A graph is a fundamental combinatorial structure that can be used to represent, for a given set of objects (vertices or nodes), which pairs of objects interact with each other (edges). A drawing of a graph is a representation of a graph in the plane (or on some other surface), with vertices typically represented by points, and edges by continuous curves joining their endpoints. Such drawings are called node–link diagrams in the visualization community.
As an alternative to node–link diagrams, one can represent vertices by more complex geometric objects (e.g., circles, rectangles, etc.) and edges either still as curves joining the objects or as a more complex interaction between a pair of objects – for example, as their intersection. These geometric representations of graphs are a fundamental topic in discrete mathematics and computer science due to their frequent occurrence as a way to model real-world problems.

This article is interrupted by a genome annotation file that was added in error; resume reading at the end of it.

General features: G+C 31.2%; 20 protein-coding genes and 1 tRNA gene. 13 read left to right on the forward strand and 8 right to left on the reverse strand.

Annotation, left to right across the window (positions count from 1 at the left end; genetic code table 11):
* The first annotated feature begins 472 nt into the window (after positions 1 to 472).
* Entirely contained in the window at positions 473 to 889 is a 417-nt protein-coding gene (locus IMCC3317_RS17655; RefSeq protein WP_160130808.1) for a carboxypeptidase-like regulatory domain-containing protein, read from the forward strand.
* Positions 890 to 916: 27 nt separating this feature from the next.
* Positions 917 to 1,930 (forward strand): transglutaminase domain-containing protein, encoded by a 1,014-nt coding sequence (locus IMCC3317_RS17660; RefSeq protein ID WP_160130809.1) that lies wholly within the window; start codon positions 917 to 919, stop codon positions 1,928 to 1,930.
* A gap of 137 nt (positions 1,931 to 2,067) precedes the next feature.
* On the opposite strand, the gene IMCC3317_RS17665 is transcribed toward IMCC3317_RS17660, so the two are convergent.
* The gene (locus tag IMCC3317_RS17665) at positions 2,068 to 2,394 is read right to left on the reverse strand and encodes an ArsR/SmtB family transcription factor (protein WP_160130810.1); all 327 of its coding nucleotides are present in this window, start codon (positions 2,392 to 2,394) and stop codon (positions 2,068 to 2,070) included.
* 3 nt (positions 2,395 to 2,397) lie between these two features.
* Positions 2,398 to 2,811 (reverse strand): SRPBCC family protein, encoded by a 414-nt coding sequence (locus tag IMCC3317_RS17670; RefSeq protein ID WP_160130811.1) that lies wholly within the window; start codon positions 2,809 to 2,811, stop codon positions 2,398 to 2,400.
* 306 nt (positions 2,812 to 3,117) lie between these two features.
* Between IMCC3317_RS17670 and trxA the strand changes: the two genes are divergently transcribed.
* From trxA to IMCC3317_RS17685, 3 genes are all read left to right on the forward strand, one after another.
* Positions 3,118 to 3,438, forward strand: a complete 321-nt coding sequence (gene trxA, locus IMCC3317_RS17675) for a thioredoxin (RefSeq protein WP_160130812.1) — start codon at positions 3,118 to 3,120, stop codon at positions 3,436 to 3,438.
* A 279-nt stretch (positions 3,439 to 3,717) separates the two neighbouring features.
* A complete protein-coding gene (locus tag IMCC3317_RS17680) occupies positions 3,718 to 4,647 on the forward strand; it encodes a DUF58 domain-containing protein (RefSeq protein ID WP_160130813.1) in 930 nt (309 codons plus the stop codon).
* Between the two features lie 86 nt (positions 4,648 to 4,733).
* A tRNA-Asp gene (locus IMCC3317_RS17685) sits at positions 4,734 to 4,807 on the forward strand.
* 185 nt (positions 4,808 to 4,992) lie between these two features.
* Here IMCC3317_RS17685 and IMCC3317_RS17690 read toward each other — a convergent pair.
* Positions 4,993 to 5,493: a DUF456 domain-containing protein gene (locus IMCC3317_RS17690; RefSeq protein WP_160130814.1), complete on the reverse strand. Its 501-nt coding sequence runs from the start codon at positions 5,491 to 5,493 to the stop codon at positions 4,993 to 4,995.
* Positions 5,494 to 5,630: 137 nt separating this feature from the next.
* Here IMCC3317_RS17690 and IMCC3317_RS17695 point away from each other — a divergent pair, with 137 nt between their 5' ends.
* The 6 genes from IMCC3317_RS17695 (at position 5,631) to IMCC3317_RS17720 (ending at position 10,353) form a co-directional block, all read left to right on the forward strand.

We will study the intersection model and focus on several closely related representation problems: partial representation extension, simultaneous representations, visibility representations with obstacles, H-topological intersection representations. In the area of geometric graphs (node–link diagrams with straight-line edges), we will investigate two parameters that have recently received increased attention; the maximum crossing number and the ply number.
|Project title:||Geometric Representations of Graphs|
|Researchers:||Alexander Wolff (local PI), Steven Chaplick, Ignaz Rutter (Univ. Passau), Jiří Fiala (Charles Univ. Prague)|
|Funding:||Deutsche Forschungsgemeinschaft (DFG), in cooperation with GAČR, Czech Rep.|